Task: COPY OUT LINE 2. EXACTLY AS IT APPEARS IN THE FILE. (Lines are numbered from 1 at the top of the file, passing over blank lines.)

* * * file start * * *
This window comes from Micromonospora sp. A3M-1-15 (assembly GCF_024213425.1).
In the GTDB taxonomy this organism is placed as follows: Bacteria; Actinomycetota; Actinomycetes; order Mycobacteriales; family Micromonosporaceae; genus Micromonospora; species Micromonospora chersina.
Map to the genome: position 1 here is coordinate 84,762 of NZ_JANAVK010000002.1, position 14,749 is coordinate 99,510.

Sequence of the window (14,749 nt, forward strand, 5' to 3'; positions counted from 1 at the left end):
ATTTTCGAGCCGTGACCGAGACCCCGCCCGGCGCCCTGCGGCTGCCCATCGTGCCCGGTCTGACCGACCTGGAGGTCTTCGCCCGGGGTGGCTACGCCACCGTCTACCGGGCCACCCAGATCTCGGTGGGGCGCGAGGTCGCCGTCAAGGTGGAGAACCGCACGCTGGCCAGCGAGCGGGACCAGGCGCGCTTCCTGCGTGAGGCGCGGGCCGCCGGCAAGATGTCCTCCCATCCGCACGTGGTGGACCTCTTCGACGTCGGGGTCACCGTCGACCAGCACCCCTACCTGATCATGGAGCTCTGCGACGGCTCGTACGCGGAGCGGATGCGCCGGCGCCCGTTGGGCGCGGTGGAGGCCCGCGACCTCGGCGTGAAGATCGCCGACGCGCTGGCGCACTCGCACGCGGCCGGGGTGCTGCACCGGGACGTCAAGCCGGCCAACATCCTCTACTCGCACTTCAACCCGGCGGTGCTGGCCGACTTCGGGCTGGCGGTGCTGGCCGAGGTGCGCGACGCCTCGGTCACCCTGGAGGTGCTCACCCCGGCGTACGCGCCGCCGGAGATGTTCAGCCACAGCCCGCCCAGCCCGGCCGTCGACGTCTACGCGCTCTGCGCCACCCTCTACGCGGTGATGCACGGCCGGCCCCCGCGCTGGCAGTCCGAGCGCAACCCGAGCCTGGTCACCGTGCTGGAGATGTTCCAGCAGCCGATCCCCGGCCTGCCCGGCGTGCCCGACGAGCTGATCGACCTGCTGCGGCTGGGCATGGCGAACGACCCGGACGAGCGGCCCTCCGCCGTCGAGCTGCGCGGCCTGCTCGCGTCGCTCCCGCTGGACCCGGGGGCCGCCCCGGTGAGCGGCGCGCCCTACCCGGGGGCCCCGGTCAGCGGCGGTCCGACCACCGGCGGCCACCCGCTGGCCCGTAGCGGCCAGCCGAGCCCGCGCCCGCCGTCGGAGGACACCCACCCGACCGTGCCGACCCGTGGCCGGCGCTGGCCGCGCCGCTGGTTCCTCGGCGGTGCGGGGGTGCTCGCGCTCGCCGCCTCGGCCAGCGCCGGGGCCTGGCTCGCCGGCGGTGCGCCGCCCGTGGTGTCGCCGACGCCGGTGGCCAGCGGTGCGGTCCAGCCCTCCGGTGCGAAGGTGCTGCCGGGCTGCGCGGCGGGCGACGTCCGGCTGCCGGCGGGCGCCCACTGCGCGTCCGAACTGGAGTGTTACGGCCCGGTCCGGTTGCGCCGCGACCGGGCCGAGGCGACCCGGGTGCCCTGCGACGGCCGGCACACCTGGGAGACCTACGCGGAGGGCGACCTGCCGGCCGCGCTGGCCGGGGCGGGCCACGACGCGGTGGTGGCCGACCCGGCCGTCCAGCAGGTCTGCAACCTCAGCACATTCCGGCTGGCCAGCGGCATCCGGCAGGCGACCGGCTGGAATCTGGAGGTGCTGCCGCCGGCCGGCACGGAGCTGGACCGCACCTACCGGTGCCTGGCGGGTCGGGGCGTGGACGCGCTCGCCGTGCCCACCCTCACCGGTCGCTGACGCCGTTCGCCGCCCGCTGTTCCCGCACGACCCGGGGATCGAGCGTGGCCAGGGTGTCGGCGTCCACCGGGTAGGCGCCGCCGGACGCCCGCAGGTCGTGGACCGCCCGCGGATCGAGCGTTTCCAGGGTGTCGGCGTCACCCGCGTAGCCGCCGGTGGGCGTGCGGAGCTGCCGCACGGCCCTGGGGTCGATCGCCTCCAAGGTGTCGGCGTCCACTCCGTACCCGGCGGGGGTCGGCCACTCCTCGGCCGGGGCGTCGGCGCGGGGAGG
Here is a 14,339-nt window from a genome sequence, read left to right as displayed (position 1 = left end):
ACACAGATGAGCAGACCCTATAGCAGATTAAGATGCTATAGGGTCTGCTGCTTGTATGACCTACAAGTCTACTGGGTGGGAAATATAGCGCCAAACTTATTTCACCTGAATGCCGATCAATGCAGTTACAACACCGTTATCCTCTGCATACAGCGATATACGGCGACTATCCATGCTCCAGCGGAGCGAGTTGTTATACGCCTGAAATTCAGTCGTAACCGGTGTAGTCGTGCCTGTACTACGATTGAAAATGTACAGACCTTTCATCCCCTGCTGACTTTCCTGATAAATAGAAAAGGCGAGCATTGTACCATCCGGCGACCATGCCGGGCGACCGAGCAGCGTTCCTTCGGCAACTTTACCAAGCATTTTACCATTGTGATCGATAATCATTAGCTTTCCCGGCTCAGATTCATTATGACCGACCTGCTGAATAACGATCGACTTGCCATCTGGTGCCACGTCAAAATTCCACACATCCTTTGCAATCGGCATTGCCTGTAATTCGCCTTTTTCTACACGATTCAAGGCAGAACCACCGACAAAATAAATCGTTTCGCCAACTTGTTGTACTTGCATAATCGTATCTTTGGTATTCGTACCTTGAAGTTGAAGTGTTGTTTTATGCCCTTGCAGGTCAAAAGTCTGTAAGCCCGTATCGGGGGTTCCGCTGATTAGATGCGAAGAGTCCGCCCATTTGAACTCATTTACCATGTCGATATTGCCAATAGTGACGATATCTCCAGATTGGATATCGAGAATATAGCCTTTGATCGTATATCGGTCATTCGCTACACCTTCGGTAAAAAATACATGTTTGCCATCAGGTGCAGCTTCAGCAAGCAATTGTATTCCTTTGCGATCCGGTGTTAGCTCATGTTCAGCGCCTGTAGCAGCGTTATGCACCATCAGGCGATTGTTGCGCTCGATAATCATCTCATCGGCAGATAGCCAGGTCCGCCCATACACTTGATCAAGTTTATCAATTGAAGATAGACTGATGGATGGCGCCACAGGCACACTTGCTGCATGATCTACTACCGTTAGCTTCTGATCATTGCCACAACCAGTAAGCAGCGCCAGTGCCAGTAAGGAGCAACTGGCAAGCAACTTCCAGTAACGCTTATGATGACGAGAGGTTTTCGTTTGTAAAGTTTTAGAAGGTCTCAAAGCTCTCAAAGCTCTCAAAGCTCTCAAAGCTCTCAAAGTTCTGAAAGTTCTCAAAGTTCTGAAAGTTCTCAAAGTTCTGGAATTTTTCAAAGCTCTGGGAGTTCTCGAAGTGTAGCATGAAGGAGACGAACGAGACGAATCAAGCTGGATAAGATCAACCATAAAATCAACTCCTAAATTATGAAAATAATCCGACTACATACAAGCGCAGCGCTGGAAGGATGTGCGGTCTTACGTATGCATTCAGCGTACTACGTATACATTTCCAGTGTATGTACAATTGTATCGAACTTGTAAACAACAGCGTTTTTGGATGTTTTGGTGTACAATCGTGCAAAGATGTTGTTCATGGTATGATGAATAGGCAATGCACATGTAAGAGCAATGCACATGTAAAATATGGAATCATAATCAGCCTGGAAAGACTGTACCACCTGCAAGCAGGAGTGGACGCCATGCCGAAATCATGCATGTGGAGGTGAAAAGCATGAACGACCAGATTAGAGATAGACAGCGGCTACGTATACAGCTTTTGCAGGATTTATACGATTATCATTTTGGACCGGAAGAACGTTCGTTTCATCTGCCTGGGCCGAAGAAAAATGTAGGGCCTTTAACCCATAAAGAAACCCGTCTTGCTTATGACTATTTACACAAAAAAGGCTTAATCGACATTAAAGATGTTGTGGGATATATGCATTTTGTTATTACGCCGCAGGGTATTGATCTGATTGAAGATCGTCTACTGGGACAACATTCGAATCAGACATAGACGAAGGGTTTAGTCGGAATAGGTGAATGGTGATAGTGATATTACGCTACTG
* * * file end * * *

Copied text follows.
In the GTDB taxonomy this organism is placed as follows: Bacteria; Actinomycetota; Actinomycetes; order Mycobacteriales; family Micromonosporaceae; genus Micromonospora; species Micromonospora chersina.